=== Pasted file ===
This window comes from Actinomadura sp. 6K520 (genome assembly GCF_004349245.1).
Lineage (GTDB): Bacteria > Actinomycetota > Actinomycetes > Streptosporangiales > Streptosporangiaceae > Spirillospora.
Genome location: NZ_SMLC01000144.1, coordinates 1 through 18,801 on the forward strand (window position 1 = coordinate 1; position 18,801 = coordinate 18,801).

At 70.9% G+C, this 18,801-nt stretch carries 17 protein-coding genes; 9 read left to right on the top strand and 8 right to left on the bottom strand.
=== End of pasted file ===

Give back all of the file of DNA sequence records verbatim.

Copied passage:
This window comes from Actinomadura sp. 6K520 (genome assembly GCF_004349245.1).
Lineage (GTDB): Bacteria > Actinomycetota > Actinomycetes > Streptosporangiales > Streptosporangiaceae > Spirillospora.
Genome location: NZ_SMLC01000144.1, coordinates 1 through 18,801 on the forward strand (window position 1 = coordinate 1; position 18,801 = coordinate 18,801).

At 70.9% G+C, this 18,801-nt stretch carries 17 protein-coding genes; 9 read left to right on the top strand and 8 right to left on the bottom strand.